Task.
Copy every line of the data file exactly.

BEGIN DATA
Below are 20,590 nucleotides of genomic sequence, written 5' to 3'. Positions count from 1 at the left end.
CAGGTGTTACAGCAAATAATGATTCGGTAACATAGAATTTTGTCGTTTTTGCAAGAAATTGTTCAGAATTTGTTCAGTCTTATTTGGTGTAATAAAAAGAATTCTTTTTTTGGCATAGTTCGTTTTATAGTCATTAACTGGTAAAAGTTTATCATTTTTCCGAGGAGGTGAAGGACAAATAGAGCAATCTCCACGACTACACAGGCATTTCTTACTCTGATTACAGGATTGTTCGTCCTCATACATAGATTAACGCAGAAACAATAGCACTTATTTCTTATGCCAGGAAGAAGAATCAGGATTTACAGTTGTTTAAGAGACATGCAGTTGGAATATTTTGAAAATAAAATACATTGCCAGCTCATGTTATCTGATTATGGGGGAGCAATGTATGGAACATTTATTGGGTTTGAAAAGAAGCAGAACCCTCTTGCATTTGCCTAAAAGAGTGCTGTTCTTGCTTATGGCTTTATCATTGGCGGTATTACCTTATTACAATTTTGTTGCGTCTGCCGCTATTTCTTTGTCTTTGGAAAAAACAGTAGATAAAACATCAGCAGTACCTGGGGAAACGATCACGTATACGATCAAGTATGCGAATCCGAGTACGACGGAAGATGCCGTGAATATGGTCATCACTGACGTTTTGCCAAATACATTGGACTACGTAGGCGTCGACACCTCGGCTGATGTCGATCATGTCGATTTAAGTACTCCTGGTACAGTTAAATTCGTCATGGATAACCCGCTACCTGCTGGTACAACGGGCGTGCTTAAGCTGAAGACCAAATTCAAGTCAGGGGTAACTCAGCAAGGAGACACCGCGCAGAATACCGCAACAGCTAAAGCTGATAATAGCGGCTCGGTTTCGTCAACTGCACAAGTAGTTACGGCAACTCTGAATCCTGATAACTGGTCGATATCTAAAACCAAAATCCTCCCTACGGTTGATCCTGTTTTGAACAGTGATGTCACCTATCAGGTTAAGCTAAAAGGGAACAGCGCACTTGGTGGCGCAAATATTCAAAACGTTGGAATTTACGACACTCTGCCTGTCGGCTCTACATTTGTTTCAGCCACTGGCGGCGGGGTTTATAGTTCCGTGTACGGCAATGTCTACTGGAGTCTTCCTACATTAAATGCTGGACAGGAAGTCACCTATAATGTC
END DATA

Below are 20,590 nucleotides of genomic sequence, written 5' to 3'. Positions count from 1 at the left end.
CAGGTGTTACAGCAAATAATGATTCGGTAACATAGAATTTTGTCGTTTTTGCAAGAAATTGTTCAGAATTTGTTCAGTCTTATTTGGTGTAATAAAAAGAATTCTTTTTTTGGCATAGTTCGTTTTATAGTCATTAACTGGTAAAAGTTTATCATTTTTCCGAGGAGGTGAAGGACAAATAGAGCAATCTCCACGACTACACAGGCATTTCTTACTCTGATTACAGGATTGTTCGTCCTCATACATAGATTAACGCAGAAACAATAGCACTTATTTCTTATGCCAGGAAGAAGAATCAGGATTTACAGTTGTTTAAGAGACATGCAGTTGGAATATTTTGAAAATAAAATACATTGCCAGCTCATGTTATCTGATTATGGGGGAGCAATGTATGGAACATTTATTGGGTTTGAAAAGAAGCAGAACCCTCTTGCATTTGCCTAAAAGAGTGCTGTTCTTGCTTATGGCTTTATCATTGGCGGTATTACCTTATTACAATTTTGTTGCGTCTGCCGCTATTTCTTTGTCTTTGGAAAAAACAGTAGATAAAACATCAGCAGTACCTGGGGAAACGATCACGTATACGATCAAGTATGCGAATCCGAGTACGACGGAAGATGCCGTGAATATGGTCATCACTGACGTTTTGCCAAATACATTGGACTACGTAGGCGTCGACACCTCGGCTGATGTCGATCATGTCGATTTAAGTACTCCTGGTACAGTTAAATTCGTCATGGATAACCCGCTACCTGCTGGTACAACGGGCGTGCTTAAGCTGAAGACCAAATTCAAGTCAGGGGTAACTCAGCAAGGAGACACCGCGCAGAATACCGCAACAGCTAAAGCTGATAATAGCGGCTCGGTTTCGTCAACTGCACAAGTAGTTACGGCAACTCTGAATCCTGATAACTGGTCGATATCTAAAACCAAAATCCTCCCTACGGTTGATCCTGTTTTGAACAGTGATGTCACCTATCAGGTTAAGCTAAAAGGGAACAGCGCACTTGGTGGCGCAAATATTCAAAACGTTGGAATTTACGACACTCTGCCTGTCGGCTCTACATTTGTTTCAGCCACTGGCGGCGGGGTTTATAGTTCCGTGTACGGCAATGTCTACTGGAGTCTTCCTACATTAAATGCTGGACAGGAAGTCACCTATAATGTC